Delhi HC chides litigants for using ‘due process of law’ defense without merit

Ashutosh Gambhir

The Delhi High Court recently passed a judgment wherein it chided certain litigants for not placing any valid defense and blindly arguing that due process of law has to be followed in their matter.

The judgment was delivered in a suit filed by one Sanjay Gupta for ejectment from a property and for recovery of arrears of rent and mesne profits.

The Court had proceeded against the defendants’ ex parte as none appeared on their behalf and passed a decree for ejectment from the premises and for recovery of Rs. 61,00,000 with interest and for recovery of mesne profits at the same rate.

The defendants then approached the Court and prayed that the order is set aside. On being asked as to what their defense was to the suit, the advocates for the defendants stated the following: –

  • That the defendants had paid the rent and were not in arrears of rent.
  • That the defendants have to be given a proper opportunity to defend the suit.
  • That all provisions of the Code of Civil Procedure, 1908 (CPC) have to be
    complied with and the defendants cannot be called upon at this stage,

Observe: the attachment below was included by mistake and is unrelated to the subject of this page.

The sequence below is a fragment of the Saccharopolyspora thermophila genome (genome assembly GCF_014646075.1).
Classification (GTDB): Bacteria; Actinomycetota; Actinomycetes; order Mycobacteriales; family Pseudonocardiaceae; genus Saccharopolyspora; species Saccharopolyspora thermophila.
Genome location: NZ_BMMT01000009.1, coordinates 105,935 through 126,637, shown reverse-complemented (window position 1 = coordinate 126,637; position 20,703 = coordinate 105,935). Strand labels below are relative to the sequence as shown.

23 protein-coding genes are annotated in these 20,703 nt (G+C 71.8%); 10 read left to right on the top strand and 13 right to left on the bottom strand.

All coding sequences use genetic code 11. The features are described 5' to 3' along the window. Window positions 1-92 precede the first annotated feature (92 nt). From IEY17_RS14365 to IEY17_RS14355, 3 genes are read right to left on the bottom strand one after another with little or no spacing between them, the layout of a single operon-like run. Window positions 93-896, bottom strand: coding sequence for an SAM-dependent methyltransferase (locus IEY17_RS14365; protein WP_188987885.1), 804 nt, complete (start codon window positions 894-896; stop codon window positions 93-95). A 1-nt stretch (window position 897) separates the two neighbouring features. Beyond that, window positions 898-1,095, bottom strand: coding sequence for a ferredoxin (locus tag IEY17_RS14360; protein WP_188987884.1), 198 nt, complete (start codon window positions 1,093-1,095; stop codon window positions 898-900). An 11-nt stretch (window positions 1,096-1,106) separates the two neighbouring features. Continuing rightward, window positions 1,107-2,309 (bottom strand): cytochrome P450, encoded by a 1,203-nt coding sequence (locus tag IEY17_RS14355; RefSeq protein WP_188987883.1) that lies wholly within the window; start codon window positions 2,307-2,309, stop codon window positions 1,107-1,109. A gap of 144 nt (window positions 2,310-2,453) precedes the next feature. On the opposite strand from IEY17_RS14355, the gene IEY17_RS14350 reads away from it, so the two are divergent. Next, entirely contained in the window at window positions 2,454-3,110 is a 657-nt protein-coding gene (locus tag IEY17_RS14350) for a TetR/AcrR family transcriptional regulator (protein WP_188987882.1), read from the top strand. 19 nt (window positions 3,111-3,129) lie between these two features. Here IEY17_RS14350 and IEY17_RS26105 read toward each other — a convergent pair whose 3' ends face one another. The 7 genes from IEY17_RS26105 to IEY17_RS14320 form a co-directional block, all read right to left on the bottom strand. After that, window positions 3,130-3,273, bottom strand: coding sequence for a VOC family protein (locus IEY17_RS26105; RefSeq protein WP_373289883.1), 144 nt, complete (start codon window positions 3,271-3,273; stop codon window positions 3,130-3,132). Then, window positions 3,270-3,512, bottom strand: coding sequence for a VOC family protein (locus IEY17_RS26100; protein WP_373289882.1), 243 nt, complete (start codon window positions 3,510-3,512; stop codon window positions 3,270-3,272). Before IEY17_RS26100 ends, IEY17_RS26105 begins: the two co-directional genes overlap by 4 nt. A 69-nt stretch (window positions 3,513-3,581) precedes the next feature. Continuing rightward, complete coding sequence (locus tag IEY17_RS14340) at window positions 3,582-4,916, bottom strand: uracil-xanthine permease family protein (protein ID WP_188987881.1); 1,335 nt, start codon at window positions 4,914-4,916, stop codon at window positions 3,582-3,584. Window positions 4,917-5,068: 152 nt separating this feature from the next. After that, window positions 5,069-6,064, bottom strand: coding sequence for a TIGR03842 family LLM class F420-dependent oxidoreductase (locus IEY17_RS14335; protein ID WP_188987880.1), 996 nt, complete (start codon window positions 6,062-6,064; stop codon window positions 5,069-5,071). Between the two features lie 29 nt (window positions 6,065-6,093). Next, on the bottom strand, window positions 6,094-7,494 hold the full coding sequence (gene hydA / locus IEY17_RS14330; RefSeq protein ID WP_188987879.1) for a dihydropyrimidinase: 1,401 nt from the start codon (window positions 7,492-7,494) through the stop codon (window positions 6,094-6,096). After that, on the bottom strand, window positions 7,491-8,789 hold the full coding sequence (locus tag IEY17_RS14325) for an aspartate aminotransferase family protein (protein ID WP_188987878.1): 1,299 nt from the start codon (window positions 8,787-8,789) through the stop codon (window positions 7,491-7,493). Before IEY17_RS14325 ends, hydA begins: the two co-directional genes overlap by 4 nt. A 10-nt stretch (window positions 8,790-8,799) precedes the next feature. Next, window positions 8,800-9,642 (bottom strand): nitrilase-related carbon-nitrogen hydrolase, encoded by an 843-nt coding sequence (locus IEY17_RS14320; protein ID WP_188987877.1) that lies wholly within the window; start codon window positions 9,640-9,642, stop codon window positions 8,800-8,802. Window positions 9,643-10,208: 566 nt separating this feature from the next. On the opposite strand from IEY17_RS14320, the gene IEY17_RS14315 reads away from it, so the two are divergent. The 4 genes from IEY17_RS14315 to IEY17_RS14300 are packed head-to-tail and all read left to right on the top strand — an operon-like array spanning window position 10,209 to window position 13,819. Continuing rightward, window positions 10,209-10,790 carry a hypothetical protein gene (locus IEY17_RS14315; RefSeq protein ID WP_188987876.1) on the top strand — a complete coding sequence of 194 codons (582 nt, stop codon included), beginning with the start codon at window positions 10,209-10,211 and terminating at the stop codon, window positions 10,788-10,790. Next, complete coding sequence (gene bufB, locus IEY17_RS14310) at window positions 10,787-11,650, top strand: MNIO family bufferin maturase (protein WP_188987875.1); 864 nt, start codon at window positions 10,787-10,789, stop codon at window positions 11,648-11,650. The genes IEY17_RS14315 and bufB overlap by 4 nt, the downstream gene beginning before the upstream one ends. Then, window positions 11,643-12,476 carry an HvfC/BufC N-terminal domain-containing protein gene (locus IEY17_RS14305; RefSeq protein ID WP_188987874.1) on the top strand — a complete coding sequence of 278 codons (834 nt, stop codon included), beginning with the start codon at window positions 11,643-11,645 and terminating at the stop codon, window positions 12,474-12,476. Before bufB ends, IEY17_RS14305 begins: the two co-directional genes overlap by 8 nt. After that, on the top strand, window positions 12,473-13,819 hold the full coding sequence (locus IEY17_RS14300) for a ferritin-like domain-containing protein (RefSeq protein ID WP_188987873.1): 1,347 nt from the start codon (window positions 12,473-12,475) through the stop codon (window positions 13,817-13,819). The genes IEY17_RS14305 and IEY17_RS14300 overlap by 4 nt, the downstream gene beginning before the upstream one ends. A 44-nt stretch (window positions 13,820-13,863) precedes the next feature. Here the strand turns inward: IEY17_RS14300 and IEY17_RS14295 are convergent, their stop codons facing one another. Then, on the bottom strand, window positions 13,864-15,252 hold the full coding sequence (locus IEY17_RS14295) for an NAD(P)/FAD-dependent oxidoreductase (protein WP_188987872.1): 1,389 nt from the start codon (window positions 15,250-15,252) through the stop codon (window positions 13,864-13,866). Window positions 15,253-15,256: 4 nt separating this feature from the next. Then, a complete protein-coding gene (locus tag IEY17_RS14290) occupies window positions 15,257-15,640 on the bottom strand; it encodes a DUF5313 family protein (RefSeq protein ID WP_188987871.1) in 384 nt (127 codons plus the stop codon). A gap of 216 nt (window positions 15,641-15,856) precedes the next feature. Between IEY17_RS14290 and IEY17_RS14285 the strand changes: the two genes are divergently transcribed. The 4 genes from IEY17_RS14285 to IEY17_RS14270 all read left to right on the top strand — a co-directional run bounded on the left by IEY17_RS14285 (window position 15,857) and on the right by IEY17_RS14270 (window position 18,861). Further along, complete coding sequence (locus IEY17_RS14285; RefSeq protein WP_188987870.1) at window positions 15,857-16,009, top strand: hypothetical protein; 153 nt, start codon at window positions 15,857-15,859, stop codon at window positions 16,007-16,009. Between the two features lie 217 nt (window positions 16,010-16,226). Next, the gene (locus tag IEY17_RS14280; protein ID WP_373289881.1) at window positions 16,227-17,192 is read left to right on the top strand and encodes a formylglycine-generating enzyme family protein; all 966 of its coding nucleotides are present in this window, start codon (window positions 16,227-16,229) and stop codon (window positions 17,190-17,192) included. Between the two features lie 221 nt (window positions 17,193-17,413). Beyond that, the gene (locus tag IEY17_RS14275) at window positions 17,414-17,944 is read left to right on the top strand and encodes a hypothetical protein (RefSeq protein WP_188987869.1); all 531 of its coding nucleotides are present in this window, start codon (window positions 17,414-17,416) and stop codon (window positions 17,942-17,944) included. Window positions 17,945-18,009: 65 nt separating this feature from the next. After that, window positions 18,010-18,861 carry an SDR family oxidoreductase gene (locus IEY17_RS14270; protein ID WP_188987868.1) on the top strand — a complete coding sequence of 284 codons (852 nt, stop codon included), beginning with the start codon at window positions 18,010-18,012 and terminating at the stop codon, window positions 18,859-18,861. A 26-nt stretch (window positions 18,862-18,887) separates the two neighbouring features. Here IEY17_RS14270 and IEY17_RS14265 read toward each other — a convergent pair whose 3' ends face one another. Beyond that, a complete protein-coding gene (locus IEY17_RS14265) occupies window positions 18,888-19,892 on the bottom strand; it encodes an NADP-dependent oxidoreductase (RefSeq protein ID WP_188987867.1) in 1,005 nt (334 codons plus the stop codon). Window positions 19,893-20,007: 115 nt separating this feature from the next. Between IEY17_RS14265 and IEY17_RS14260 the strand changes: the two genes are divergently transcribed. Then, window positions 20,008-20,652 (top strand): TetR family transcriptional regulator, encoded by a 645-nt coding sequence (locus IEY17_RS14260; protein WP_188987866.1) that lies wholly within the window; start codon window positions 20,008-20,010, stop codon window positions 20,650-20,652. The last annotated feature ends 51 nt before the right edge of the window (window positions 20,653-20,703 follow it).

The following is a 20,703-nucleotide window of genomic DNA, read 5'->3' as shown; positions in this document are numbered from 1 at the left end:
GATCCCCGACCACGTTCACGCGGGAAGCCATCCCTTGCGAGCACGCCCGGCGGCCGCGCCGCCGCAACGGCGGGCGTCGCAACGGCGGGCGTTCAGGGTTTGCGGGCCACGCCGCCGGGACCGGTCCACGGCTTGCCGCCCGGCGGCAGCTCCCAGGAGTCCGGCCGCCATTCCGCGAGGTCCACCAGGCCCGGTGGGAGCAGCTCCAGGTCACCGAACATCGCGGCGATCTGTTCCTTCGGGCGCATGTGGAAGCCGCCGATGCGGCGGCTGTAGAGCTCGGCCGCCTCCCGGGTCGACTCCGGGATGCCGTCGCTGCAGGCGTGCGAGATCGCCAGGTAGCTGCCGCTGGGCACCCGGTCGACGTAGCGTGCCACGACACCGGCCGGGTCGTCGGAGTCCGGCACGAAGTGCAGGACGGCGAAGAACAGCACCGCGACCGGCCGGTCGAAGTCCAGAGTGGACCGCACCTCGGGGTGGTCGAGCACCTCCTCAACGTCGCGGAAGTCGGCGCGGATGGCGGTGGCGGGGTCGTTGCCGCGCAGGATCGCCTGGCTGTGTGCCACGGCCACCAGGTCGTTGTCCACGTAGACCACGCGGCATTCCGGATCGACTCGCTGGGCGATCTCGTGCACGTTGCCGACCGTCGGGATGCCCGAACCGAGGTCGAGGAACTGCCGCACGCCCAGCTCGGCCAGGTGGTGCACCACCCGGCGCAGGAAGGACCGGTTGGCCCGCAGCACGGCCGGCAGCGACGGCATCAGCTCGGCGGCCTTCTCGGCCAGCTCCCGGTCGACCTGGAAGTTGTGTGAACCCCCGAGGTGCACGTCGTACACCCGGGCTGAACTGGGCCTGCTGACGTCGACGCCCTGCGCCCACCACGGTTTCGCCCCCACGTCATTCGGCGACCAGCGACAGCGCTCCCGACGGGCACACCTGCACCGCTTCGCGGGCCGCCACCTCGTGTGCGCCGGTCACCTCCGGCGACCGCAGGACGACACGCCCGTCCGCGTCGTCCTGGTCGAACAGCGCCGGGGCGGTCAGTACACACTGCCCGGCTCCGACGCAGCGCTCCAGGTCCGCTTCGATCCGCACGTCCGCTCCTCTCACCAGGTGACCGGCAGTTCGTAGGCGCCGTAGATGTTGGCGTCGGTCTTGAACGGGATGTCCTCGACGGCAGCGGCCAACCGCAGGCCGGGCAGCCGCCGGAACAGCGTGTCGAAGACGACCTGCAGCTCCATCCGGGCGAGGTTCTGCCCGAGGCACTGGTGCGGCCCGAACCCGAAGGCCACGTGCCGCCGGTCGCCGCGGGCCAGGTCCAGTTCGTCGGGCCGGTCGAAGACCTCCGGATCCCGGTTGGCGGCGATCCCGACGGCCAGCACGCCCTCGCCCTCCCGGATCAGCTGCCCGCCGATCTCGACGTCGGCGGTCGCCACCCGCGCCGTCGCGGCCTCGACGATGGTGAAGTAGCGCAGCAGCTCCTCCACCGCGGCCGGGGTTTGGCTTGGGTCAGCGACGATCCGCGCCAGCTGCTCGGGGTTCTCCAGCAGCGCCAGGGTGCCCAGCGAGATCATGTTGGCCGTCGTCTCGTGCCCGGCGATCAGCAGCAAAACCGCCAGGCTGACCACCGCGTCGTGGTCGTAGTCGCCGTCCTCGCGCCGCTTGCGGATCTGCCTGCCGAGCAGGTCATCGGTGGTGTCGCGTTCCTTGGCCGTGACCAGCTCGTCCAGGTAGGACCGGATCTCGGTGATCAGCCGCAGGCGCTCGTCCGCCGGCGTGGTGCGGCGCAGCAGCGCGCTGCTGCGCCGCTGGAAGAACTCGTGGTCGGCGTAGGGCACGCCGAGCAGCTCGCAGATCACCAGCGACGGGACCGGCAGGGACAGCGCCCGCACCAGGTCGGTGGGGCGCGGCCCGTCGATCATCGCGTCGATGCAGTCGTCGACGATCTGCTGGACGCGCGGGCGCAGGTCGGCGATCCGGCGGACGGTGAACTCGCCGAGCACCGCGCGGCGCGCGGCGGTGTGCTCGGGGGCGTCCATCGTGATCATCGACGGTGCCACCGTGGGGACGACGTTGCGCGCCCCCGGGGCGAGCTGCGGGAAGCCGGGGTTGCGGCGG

to state what their defense is to the claim of a decree for ejectment.
  • That the defendants should be given an opportunity to place documents
    in support of their defense.
  • That the ‘due process of law’ has to be followed.

The Single Judge Bench of Justice Rajiv Sahai Endlaw observed that the due process of law does not entitle a litigant to force the Court to blindly put all suits through the process of trial when the defendants in their pleading have been unable to disclose any defense. He further held that,

“A suit in which the defendants in the written statement have not disclosed any defense or raised any substantial question of law or fact which if decided in favour of the defendants, can defeat the suit claim, does not require any issues to be framed and the suit has to be decreed forthwith.

In the name of ‘opportunity’, ‘compliance with provisions of CPC’ and ‘observing due process of law’, the time of the Court is not to be wasted.”

The Court, therefore, upheld the order with regard to the decree of ejectment but set aside the recovery of Rs. 61,00,000 and disposed of the application on the condition that the defendants, till further orders, continue to pay Rs. 3,00,000/- per month to the plaintiff.

The Court then framed the issues in the matter for recovery of arrears of rent and future mesne profits and directed that the evidence is recorded in the matter.

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